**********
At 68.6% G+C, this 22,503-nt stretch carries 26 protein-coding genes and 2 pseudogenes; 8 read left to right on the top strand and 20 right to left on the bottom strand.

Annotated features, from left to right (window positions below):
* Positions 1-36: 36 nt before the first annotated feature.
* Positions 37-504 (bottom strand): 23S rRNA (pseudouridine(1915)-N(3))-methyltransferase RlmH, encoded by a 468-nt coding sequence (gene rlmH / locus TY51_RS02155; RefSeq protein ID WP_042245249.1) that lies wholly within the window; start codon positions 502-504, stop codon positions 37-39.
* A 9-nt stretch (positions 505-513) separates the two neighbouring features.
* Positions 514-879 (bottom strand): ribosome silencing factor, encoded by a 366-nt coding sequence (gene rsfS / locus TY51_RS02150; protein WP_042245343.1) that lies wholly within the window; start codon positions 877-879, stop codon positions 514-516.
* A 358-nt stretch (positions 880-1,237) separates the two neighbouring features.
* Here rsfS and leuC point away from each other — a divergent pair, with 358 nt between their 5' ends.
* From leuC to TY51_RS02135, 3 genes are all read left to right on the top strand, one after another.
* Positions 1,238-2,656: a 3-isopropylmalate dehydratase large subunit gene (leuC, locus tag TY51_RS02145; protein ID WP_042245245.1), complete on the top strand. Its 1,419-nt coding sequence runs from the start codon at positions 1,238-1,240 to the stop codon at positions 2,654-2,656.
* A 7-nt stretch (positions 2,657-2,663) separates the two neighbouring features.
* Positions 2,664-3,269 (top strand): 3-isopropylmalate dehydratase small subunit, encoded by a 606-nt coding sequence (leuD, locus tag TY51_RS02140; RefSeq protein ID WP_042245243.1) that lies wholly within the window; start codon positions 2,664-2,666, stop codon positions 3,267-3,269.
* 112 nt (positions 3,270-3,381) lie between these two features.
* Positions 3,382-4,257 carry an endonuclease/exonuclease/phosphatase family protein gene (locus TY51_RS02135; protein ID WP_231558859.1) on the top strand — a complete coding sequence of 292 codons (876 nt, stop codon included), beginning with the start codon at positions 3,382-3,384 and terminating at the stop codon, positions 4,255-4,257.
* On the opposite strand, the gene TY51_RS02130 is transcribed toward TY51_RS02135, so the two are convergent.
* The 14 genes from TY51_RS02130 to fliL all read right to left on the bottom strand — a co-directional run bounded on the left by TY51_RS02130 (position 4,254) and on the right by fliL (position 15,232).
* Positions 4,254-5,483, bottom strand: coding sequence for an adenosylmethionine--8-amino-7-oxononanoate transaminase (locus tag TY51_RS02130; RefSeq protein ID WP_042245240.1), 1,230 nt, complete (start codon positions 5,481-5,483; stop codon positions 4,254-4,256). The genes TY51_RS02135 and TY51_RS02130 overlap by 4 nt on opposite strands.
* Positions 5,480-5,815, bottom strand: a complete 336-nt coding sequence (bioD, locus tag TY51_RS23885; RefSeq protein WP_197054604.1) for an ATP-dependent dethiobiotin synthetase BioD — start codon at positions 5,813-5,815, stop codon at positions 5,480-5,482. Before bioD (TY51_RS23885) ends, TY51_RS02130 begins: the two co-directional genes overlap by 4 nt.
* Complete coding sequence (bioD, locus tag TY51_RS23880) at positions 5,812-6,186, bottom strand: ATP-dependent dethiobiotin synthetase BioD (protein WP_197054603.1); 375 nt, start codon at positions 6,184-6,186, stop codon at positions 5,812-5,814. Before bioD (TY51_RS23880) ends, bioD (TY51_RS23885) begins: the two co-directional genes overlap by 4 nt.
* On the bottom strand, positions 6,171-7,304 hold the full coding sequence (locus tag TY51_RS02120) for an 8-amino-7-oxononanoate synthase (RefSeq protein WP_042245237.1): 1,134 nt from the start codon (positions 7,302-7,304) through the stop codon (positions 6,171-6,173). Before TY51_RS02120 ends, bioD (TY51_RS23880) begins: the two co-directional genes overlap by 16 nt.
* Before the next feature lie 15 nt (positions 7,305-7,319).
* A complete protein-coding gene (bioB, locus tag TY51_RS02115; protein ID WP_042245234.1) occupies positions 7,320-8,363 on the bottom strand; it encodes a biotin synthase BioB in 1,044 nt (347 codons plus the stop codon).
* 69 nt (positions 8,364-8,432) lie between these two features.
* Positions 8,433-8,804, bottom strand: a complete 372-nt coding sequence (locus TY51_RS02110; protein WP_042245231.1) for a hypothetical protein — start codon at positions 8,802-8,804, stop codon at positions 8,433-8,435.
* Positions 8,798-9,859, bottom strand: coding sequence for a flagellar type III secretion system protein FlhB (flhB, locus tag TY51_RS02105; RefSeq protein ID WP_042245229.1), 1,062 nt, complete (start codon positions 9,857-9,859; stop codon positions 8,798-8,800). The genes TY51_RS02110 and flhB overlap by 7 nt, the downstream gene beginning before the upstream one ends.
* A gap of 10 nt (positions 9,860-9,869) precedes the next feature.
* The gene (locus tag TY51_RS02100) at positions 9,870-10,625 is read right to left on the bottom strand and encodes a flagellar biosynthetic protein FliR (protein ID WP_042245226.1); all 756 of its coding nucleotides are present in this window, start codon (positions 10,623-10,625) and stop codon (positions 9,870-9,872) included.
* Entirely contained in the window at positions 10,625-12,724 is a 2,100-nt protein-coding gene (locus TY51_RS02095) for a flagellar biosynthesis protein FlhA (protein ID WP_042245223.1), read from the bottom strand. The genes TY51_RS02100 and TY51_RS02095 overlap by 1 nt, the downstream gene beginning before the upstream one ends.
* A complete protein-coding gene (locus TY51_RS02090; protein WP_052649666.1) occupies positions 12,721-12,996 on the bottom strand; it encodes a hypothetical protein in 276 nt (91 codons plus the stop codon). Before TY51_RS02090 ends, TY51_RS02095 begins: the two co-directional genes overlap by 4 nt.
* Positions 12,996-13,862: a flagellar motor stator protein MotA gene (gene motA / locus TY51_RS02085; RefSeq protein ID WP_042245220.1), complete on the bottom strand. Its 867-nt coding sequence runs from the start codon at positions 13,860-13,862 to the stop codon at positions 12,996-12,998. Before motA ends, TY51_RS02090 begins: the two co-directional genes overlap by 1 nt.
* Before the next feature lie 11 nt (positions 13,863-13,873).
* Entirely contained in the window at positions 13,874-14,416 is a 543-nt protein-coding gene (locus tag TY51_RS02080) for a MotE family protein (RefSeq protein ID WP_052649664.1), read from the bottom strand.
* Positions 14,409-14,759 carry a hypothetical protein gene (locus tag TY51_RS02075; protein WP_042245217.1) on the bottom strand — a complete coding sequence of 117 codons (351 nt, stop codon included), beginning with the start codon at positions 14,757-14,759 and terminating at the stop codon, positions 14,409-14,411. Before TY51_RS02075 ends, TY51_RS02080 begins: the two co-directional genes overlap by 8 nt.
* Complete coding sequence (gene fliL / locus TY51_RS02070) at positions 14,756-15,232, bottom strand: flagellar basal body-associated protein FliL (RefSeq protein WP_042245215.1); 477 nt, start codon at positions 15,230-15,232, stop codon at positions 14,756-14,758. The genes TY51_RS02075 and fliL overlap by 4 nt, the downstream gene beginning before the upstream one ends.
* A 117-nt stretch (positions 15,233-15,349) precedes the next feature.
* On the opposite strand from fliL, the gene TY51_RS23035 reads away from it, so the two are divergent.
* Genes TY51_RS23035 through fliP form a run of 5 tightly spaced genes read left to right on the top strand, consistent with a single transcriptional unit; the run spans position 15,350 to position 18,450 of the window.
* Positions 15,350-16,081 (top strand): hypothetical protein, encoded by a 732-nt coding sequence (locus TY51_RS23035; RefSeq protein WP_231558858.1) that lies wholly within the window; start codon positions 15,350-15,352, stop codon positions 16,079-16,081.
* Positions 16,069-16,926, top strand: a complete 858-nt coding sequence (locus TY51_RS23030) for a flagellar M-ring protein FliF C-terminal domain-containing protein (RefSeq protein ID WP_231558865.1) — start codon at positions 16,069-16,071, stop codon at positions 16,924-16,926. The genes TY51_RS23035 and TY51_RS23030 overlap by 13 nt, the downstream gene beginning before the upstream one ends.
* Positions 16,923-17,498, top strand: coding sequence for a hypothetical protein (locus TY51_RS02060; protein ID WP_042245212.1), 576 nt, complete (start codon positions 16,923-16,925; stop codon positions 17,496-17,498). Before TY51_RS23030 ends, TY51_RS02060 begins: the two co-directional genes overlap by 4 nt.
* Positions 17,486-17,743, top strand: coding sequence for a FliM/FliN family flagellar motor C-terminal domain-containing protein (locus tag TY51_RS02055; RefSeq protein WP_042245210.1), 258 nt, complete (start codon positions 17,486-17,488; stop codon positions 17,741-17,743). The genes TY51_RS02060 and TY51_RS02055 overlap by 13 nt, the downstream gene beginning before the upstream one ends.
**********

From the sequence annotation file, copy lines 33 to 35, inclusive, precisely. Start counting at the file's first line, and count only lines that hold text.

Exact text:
* Positions 14,409-14,759 carry a hypothetical protein gene (locus tag TY51_RS02075; protein WP_042245217.1) on the bottom strand — a complete coding sequence of 117 codons (351 nt, stop codon included), beginning with the start codon at positions 14,757-14,759 and terminating at the stop codon, positions 14,409-14,411. Before TY51_RS02075 ends, TY51_RS02080 begins: the two co-directional genes overlap by 8 nt.
* Complete coding sequence (gene fliL / locus TY51_RS02070) at positions 14,756-15,232, bottom strand: flagellar basal body-associated protein FliL (RefSeq protein WP_042245215.1); 477 nt, start codon at positions 15,230-15,232, stop codon at positions 14,756-14,758. The genes TY51_RS02075 and fliL overlap by 4 nt, the downstream gene beginning before the upstream one ends.
* A 117-nt stretch (positions 15,233-15,349) precedes the next feature.